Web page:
Another advantage of real-time emulation is the ability to validate control algorithms. Electric aircraft rely heavily on control systems to manage energy distribution, propulsion, and other critical functions. By testing these control systems in real time, we can ensure they operate properly and efficiently in response to changing conditions during flight. Real-time emulation also facilitates rapid iteration and optimization of system designs. It allows us to quickly modify components or control algorithms based on test results, thereby allowing for faster development cycles and improved performance. This iterative process is essential for electric aircraft technology and staying competitive in the industry.

Last, but definitely not least, real-time emulation typically uses Simulation models to perform the testing process, which is pretty easy and intuitive to build.


The Simulink model of the electric aircraft integrates several components to simulate the aircraft's behavior during flight. At the core of the model are three following blocks: the aircraft propulsion model, the aircraft dynamic model, and the avionics model. Let's dive into each of these components in more detail.

The aircraft propulsion model consists of a DC-DC converter linked to a permanent magnet synchronous motor (PMSM). The PMSM delivers torque to the electric flight propellers, enabling the aircraft to maneuver and maintain speed. The motor operates in a torque-control mode, with speed controllers using proportional (Kp) and integral (Ki) gain values to achieve control of the motor's operation.

The aircraft dynamic model provides a simulation of the aircraft's flight characteristics against various design criteria, such as flight range and duration. The model can be customized by adjusting various parameters to test different design aspects. Within this model, there are other sub-blocks such as the thrust command block and the longitudinal dynamics block.


The thrust command block allows you to specify the desired thrust levels for the aircraft's propellers, which directly influences the aircraft's speed and acceleration. By adjusting the thrust command, you can simulate different flight scenarios and observe how the aircraft responds to changes in thrust levels.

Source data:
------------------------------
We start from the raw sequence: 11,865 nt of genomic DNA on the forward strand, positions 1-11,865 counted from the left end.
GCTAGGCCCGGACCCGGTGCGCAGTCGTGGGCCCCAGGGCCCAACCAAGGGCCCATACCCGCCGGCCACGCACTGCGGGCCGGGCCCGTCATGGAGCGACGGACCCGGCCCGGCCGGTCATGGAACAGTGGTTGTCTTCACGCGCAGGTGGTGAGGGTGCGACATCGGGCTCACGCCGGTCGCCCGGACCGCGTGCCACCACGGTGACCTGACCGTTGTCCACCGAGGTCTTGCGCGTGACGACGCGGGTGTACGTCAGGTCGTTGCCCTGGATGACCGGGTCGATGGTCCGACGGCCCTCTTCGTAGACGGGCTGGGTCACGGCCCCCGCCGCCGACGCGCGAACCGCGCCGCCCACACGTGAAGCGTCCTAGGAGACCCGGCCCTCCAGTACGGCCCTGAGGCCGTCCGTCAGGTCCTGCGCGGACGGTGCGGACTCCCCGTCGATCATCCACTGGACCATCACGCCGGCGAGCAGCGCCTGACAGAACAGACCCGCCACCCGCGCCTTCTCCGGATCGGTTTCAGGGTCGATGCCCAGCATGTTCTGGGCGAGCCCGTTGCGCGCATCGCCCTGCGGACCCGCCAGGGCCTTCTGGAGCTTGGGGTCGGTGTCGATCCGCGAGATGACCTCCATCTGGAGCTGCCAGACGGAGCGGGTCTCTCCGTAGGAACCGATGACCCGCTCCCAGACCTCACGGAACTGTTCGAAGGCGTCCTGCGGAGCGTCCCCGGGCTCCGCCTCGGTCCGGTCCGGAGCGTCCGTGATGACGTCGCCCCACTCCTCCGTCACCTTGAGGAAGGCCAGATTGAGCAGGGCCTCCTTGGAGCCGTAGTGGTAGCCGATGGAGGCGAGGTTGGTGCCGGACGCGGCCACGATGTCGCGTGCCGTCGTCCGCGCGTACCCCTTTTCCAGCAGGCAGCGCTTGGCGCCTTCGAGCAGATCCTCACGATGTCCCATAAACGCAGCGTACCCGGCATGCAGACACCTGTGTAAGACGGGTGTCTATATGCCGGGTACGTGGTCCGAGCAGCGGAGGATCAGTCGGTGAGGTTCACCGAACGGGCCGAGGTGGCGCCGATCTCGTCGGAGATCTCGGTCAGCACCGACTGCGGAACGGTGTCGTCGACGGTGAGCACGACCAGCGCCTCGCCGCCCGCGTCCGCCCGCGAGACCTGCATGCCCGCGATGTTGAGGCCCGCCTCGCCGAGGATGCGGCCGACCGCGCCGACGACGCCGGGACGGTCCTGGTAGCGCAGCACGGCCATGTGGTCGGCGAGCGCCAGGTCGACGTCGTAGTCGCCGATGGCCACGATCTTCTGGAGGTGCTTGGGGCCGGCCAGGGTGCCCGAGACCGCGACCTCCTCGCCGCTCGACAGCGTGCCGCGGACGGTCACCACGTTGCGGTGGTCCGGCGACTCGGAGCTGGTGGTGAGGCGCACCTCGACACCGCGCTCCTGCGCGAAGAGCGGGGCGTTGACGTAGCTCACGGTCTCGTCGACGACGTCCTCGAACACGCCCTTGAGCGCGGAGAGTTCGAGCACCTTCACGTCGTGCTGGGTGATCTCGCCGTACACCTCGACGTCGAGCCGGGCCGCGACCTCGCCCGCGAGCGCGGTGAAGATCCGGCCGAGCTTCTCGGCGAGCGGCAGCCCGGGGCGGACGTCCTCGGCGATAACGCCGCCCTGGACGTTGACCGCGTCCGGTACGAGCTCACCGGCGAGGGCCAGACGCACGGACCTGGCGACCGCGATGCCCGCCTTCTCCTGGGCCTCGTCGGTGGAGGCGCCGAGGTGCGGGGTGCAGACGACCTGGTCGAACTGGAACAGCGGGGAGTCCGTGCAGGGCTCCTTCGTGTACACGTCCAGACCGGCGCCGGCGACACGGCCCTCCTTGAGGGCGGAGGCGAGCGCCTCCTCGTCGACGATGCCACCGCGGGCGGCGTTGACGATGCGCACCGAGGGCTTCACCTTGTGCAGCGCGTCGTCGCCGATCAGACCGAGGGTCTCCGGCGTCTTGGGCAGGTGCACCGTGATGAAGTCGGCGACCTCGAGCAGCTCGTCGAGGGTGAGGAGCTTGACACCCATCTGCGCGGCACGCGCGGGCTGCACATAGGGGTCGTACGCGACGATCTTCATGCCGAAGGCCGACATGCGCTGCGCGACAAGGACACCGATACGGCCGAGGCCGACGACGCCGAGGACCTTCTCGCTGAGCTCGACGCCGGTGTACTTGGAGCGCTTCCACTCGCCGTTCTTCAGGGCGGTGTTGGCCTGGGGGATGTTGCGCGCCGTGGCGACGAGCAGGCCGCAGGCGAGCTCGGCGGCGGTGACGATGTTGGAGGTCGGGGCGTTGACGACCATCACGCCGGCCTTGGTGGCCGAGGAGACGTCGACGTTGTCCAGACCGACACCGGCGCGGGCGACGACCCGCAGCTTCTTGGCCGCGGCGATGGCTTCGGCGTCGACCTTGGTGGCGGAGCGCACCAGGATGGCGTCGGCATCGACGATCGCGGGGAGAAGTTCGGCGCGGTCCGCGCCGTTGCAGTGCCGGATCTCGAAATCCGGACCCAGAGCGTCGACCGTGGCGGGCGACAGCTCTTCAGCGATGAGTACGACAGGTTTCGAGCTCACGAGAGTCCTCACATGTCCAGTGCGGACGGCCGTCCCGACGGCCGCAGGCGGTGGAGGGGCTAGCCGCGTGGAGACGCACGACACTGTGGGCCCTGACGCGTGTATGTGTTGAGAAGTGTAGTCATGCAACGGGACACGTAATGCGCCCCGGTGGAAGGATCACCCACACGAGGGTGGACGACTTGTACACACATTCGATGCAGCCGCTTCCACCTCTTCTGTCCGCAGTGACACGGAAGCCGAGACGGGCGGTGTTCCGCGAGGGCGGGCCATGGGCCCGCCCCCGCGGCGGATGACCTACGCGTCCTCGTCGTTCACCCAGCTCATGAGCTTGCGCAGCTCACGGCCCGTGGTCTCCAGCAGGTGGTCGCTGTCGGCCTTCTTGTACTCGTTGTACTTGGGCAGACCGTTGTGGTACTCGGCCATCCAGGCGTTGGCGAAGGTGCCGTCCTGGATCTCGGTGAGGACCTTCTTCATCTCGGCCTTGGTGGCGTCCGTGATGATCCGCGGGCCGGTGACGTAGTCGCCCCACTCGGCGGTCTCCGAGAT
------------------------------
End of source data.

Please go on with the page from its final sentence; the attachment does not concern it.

Fig 4. Electric Aircraft Dynamics’ Model


Fig 6. Impedyme’s CHP Cabinet

The Impedyme’s emulation solutions mimic your MATLAB Simulink models that can be used for high power tests, up to a few Mega Watts scale, for bandwidths up to 20 kHz. Simply connect the optical links to our cabinets and deploy your models to begin the testing. The cabinets have multiple optical links each up to 12.5 giga-bits per second. For simulations with ultra-low step-times, the equipment supports FPGA-based tests, that allows you to have time steps as low as a few nanoseconds. Moreover, the FPGA brings in a better performance for your real-time emulation since the processing speed of an FPGA is much higher than that of a CPU.

Also, for high-speed emulations, the individual FPGAs of the drawers can communicate among them. The testing using Impedyme’s CHP is straightforward as it uses Simulink designs. Our products come with a wide range of pre-designed models, which you can customize the designs according to your needs and requirements. Furthermore, if we were to emulate both the input and the output side of the power systems, we can have a circulating power flow. Since the power is recirculated, we only must feed in power losses from the grid. By having such a technology can reduce the power requirements of your lab for testing large power systems. Moreover, during the real-time emulation of your models, our integrated thermal management utilizes an advanced liquid + air cooling technology that ensures that does not require any additional chiller for cooling. Thus, we use Impedyme’s CHP to emulate the developed marine power systems models in real-time.